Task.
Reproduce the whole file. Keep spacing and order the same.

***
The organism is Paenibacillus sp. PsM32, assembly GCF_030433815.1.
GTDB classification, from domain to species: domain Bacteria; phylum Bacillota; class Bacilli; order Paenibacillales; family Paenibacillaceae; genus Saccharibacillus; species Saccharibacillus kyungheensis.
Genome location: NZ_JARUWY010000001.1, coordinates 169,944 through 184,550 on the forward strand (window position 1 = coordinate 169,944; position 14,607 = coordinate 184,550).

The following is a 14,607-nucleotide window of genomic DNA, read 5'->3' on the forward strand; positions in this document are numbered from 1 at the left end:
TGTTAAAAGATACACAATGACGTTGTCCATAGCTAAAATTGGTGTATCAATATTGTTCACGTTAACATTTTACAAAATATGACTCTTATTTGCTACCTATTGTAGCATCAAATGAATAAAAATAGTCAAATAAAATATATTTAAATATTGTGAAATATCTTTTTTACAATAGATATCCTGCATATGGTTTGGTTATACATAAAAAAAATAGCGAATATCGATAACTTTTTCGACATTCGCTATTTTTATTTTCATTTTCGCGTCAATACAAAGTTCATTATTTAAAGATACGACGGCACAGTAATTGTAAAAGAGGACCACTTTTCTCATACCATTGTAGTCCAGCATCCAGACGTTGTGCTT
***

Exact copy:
The organism is Paenibacillus sp. PsM32, assembly GCF_030433815.1.
GTDB classification, from domain to species: domain Bacteria; phylum Bacillota; class Bacilli; order Paenibacillales; family Paenibacillaceae; genus Saccharibacillus; species Saccharibacillus kyungheensis.
Genome location: NZ_JARUWY010000001.1, coordinates 169,944 through 184,550 on the forward strand (window position 1 = coordinate 169,944; position 14,607 = coordinate 184,550).

The following is a 14,607-nucleotide window of genomic DNA, read 5'->3' on the forward strand; positions in this document are numbered from 1 at the left end:
TGTTAAAAGATACACAATGACGTTGTCCATAGCTAAAATTGGTGTATCAATATTGTTCACGTTAACATTTTACAAAATATGACTCTTATTTGCTACCTATTGTAGCATCAAATGAATAAAAATAGTCAAATAAAATATATTTAAATATTGTGAAATATCTTTTTTACAATAGATATCCTGCATATGGTTTGGTTATACATAAAAAAAATAGCGAATATCGATAACTTTTTCGACATTCGCTATTTTTATTTTCATTTTCGCGTCAATACAAAGTTCATTATTTAAAGATACGACGGCACAGTAATTGTAAAAGAGGACCACTTTTCTCATACCATTGTAGTCCAGCATCCAGACGTTGTGCTT